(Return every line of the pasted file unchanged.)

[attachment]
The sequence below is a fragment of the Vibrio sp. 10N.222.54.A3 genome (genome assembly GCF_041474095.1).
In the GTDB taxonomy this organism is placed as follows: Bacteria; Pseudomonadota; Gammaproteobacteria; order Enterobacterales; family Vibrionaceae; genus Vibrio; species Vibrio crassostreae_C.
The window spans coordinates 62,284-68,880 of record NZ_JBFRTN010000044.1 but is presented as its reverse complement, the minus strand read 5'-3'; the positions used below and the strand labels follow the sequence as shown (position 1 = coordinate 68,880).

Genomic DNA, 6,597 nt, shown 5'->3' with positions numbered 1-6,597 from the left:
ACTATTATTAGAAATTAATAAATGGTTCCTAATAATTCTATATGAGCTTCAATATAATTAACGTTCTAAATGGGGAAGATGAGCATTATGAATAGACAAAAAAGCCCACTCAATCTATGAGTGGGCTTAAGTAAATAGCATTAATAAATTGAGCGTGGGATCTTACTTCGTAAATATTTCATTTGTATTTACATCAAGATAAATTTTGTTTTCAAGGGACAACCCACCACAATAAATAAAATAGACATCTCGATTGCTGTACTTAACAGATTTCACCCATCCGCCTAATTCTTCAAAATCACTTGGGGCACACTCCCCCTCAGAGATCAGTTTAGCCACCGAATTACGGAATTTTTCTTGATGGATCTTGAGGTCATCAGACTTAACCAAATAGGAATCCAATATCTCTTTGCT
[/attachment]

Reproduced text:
The sequence below is a fragment of the Vibrio sp. 10N.222.54.A3 genome (genome assembly GCF_041474095.1).
In the GTDB taxonomy this organism is placed as follows: Bacteria; Pseudomonadota; Gammaproteobacteria; order Enterobacterales; family Vibrionaceae; genus Vibrio; species Vibrio crassostreae_C.
The window spans coordinates 62,284-68,880 of record NZ_JBFRTN010000044.1 but is presented as its reverse complement, the minus strand read 5'-3'; the positions used below and the strand labels follow the sequence as shown (position 1 = coordinate 68,880).

Genomic DNA, 6,597 nt, shown 5'->3' with positions numbered 1-6,597 from the left:
ACTATTATTAGAAATTAATAAATGGTTCCTAATAATTCTATATGAGCTTCAATATAATTAACGTTCTAAATGGGGAAGATGAGCATTATGAATAGACAAAAAAGCCCACTCAATCTATGAGTGGGCTTAAGTAAATAGCATTAATAAATTGAGCGTGGGATCTTACTTCGTAAATATTTCATTTGTATTTACATCAAGATAAATTTTGTTTTCAAGGGACAACCCACCACAATAAATAAAATAGACATCTCGATTGCTGTACTTAACAGATTTCACCCATCCGCCTAATTCTTCAAAATCACTTGGGGCACACTCCCCCTCAGAGATCAGTTTAGCCACCGAATTACGGAATTTTTCTTGATGGATCTTGAGGTCATCAGACTTAACCAAATAGGAATCCAATATCTCTTTGCT